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They parked, stepped out and zipped up against a light, but steady, cold rain that didn't seem to bother either them in the least. While no one watched, they began their regular walk just like each one of the 99 — with stories and conversation on the tips of their tongues, observations ready to be recorded, photographed and discussed The one-year anniversary of their ambling adventure.

Their th walk together in the past days; Eleanor and Meadows logged as streets and 1, of their journey. The two women, friends for 42 years since they met in second grade in the elementary school in Sunnyland, are now in the second year of their project to walk the full length of every street in Peoria. All of them. Each and every one. And not the Married ladies looking sex Peoria 1, city streets officially claimed by the city of Peoria for plowing, sweeping and sealcoating purposes, but all 1, streets identified by CityStrides.

That's the phone app that syncs with Garmin satellite technology and electronically records every step of the way. They first thought they might be able to complete the project in one year. Now, not one step less committed to the goal, they have stopped making predictions. The "when" is not important to them. What can be a meaningless, empty homily for some, is for Jacobsen-Wood and her buddy Hosbrough an immutable statement of fact — it's the journey, not the destination. They've handed out cash to panhandlers, been mistaken for sex workers, dodged sketchy canines, gotten cursed at for no apparent reason by strangers, yawned their ways through cookie-cutter subdivsions, witnessed drug deals and Ubered their nearly frost-bitten and wind-burnt selves back to their parked cars instead of walking one more single solitary step farther down the road.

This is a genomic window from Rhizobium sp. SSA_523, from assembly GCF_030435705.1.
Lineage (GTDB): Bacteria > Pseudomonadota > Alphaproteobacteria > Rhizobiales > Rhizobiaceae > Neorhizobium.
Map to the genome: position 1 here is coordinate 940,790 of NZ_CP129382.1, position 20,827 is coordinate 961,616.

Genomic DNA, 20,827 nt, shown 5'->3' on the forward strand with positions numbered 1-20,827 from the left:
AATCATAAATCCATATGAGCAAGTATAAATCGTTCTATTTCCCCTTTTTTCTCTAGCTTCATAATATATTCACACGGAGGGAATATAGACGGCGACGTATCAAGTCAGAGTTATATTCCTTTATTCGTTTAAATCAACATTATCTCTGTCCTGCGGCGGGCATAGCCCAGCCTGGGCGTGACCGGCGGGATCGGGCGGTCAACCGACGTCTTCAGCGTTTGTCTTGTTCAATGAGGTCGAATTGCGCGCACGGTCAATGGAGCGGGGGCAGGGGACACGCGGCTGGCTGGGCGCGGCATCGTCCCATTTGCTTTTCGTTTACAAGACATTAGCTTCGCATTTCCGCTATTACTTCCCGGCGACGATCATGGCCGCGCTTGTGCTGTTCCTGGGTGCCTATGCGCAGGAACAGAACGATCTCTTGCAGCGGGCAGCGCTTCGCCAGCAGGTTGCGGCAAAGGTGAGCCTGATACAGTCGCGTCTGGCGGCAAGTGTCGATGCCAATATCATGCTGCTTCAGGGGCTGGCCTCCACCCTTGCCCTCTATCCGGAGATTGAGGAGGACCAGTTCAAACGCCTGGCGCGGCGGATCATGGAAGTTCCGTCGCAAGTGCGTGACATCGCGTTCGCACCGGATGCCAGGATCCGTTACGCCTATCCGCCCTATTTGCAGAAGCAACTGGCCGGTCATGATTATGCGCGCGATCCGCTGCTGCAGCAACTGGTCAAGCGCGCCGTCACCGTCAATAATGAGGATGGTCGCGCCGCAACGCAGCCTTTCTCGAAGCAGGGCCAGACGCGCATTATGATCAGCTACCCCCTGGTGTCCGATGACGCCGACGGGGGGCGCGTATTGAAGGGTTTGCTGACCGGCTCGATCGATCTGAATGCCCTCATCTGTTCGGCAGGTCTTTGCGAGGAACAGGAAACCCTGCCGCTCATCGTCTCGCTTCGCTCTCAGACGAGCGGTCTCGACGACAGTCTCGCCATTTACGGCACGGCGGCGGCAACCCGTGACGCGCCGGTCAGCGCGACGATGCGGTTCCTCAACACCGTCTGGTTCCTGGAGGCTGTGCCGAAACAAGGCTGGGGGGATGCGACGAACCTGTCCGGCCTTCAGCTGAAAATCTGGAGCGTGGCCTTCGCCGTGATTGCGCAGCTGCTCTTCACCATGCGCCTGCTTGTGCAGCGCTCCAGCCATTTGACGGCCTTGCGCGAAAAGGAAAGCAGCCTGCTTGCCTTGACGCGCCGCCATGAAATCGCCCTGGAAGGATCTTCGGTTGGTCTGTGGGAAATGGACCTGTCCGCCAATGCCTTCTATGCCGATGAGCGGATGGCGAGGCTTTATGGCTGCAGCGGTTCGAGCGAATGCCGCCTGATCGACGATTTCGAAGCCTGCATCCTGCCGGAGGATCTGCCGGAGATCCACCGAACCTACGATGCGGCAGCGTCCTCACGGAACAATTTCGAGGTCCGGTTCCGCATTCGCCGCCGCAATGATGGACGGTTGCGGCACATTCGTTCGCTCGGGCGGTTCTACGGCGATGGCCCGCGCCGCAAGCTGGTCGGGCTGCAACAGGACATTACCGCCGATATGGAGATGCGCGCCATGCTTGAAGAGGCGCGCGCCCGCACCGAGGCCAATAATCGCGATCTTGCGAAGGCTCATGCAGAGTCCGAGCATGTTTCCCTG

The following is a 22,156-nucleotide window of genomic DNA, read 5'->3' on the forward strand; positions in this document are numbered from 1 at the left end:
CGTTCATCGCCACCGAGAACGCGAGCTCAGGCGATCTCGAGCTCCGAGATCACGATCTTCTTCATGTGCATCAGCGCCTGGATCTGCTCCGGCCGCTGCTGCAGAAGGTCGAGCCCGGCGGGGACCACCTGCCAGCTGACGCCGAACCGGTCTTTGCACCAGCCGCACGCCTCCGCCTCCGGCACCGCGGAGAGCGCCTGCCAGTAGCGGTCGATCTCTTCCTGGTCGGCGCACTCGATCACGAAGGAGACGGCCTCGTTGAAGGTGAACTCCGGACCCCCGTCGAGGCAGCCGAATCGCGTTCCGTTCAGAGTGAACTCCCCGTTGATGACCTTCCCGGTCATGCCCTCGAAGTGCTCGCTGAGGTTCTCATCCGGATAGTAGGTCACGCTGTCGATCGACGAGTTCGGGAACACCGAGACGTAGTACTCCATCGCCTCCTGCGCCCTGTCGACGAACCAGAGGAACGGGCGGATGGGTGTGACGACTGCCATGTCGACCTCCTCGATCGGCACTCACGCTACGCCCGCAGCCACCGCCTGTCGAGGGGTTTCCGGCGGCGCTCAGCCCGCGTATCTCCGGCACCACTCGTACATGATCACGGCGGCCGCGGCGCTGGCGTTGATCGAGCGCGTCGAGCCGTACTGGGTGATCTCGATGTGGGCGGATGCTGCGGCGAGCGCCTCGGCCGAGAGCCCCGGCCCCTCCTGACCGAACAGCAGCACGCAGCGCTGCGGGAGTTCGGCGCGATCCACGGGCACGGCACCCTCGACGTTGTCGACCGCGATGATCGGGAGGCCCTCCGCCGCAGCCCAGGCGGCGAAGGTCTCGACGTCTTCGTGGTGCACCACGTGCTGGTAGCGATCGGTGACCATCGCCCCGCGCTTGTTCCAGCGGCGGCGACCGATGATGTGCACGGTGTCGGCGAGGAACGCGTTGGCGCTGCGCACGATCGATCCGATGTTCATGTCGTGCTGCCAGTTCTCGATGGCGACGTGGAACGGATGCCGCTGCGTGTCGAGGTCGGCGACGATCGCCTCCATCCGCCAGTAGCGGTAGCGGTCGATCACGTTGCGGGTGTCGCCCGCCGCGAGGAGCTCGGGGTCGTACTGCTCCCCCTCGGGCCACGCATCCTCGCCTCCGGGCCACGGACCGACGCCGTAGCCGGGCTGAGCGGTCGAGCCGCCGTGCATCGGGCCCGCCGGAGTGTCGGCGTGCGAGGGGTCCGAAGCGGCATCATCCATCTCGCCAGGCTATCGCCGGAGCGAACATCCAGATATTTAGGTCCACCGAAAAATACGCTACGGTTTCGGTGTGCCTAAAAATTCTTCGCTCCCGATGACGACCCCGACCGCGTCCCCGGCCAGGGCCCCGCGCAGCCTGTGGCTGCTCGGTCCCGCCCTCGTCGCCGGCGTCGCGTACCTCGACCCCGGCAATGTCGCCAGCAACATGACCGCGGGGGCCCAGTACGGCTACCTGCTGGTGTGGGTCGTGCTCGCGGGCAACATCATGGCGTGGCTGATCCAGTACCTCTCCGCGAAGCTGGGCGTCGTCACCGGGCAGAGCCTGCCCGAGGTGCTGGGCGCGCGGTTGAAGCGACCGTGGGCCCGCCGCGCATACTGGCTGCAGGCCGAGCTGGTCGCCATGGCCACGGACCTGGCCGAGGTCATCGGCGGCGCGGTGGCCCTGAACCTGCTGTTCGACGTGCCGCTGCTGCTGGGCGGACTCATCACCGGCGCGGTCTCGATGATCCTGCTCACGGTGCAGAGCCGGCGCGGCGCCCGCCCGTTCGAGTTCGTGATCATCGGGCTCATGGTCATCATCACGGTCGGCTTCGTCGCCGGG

And along the way, they learned a lot. About friendship. About social justice and racial inequality. About community. And, maybe most importantly, about themselves. We get in our cars, we drive to a neighborhood, we walk and we get to go back to our car and drive home to our safe neighborhood," Jacobsen-Wood said in an interview in March before COVID put this story on a shelf for almost nine months. I don't want to feed in to that, but I also want to be cognizant and aware of people that have legitimate concerns — like if you live in a neighborhood and don't want to send your kids out to play because it's not safe, that's not acceptable".

Pedestrians in Peoria, as the Facebook document of their journey is titled, was a natural development of their friendship. Because of their mutual love of the mindful and healthful benefits of of walking, running and fitness, they trained for and entered the Honolulu Marathon in They chose the event for two reasons:.

Participants have 24 hours to finish.

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People can run, jog or walk as fast, or as slowly, as they please, and Those events led to the Last Annual Vol State Road Race in the summer of — a mile trek across Tennessee that was a supreme test of physical pain and endurance. Jacobsen-Wood developed debilitating blisters that nearly ruined her feet for good. My time was two seconds faster because Mary Sue let me cross the finish line first to make me feel better because I had been slowing us down.